What is now Jordan has been inhabited by humans since the Paleolithic period. Three stable kingdoms emerged there at the end of the Bronze Age: Ammon, Moab and Edom. Later rulers include the Nabataean Kingdom, the Roman Empire, and the Ottoman Empire. After the Great Arab Revolt against the Ottomans in 1916 during World War I, the Ottoman Empire was partitioned by Britain and France. The Emirate of Transjordan was established in 1921 by the Hashemite, then Emir, Abdullah I, and the emirate became a British protectorate. In 1946, Jordan became an independent state officially known as The Hashemite Kingdom of Transjordan, but was renamed in 1949 to The Hashemite Kingdom of Jordan after the country captured the West Bank during the 1948 Arab–Israeli War and annexed it until it was lost to Israel in 1967. Jordan renounced its claim to the territory in 1988, and became one of two Arab states to have signed a peace treaty with Israel in 1994. Jordan is a founding member of the Arab League and the Organisation of Islamic Co-operation. The country is a constitutional monarchy, but the king holds wide executive and legislative powers.
Jordan is a relatively-small, semi-arid, almost-landlocked country with an area of 89,342 km2 (34,495 sq mi) and a population numbering 10 million, making it the 11th-most populous Arab country. Sunni Islam, practiced by around 95% of the population, is the dominant religion in Jordan that coexists with an indigenous Christian minority. Jordan remains to be considered as among the safest of countries in the Middle East, even after the deteriorating situation of the region following the Arab Spring in 2010s. Jordan prides itself on being an "oasis of stability" in a turbulent region. In the midst of surrounding turmoil, it has been greatly hospitable, accepting refugees from almost all surrounding conflicts as early as 1948. An estimated 2.1 million Palestinian and 1.4 million Syrian refugees are present. The kingdom is also a refuge to thousands of Iraqi Christians fleeing persecution by ISIL. While Jordan continues to accept refugees, the recent large influx from Syria placed substantial strain on national resources and infrastructure.
Jordan is classified as a country of "high human development" with an "upper middle income" economy. The Jordanian economy, one of the smallest economies in the region, is attractive to foreign investors based upon a skilled workforce. The country is a major tourist destination, also attracting medical tourism due to its well developed health sector. Nonetheless, a lack of natural resources, large flow of refugees and regional turmoil have hampered economic growth.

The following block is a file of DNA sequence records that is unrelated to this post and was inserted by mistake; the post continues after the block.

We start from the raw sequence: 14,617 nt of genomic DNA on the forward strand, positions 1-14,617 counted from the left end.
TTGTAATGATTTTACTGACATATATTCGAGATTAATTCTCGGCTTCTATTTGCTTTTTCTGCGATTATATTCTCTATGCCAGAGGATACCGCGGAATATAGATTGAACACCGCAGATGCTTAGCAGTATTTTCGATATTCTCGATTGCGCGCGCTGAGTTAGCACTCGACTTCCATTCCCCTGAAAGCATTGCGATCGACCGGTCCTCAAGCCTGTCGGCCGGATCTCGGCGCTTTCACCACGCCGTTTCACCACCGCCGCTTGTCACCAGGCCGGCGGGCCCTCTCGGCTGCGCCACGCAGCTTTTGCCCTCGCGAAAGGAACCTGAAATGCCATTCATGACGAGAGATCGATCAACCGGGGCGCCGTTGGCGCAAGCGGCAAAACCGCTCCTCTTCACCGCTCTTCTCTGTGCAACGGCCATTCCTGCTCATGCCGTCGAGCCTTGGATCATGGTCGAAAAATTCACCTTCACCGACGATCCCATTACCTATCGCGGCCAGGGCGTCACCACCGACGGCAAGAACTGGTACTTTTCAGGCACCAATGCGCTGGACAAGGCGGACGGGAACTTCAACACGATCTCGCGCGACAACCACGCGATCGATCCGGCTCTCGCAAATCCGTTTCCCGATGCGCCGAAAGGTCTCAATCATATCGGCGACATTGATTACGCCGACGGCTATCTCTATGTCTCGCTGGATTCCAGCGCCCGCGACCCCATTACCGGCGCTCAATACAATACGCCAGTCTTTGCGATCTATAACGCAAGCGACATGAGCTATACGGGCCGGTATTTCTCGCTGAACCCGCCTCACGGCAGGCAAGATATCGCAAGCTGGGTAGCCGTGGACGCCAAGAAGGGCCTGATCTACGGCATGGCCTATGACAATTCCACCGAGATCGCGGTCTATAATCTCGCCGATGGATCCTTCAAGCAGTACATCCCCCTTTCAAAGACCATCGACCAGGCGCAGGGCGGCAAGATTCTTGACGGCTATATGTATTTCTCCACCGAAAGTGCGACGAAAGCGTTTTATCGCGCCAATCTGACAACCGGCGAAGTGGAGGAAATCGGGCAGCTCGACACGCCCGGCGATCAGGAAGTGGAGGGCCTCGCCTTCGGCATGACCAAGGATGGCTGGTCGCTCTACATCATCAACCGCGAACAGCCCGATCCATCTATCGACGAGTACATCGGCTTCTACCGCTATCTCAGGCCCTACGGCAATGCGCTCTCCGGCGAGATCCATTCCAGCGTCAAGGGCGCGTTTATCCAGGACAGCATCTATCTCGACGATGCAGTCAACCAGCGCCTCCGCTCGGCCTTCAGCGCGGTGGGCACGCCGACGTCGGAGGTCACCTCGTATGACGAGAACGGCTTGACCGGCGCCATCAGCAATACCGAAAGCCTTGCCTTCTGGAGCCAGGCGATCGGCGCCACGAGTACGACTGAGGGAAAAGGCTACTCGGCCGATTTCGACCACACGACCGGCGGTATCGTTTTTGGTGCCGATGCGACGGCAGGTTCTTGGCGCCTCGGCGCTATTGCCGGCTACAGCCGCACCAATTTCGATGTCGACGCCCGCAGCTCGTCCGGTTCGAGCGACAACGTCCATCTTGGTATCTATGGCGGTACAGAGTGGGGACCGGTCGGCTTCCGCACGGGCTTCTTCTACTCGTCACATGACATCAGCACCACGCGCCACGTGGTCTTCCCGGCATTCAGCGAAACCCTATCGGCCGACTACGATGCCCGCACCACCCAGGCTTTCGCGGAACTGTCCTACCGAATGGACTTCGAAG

Jordan is named after the Jordan River which forms the country's north-western border, where Jesus is said to have been baptised. The origin of the river's name is debated, but the most common explanation is that it derives from the word "yarad" (the descender, "Yarden" is the Hebrew name for the river), found in Hebrew, Aramaic, and other Semitic languages. Others regard the name as having an Indo-Aryan origin, combining the words "yor" (year) and "don" (river), reflecting the river's perennial nature. Another theory is that it is from the Arabic root word "wrd" (to come to), as in people coming to a major source of water.
The first recorded use of the name Jordan appears in Anastasi I, an ancient Egyptian papyrus that dates back to around 1000 BC. The lands of modern-day Jordan were historically called Transjordan, meaning "beyond the Jordan River". The name was Arabized into Al-Urdunn during the 636 Muslim conquest of the Levant. During crusader rule in the beginning of the second millennium, it was called Oultrejordain. In 1921, the Emirate of Transjordan was established and after it gained its independence in 1946, it became The Hashemite Kingdom of Transjordan. The name was changed in 1949 to The Hashemite Kingdom of Jordan. Hashemite is the house name of the royal family.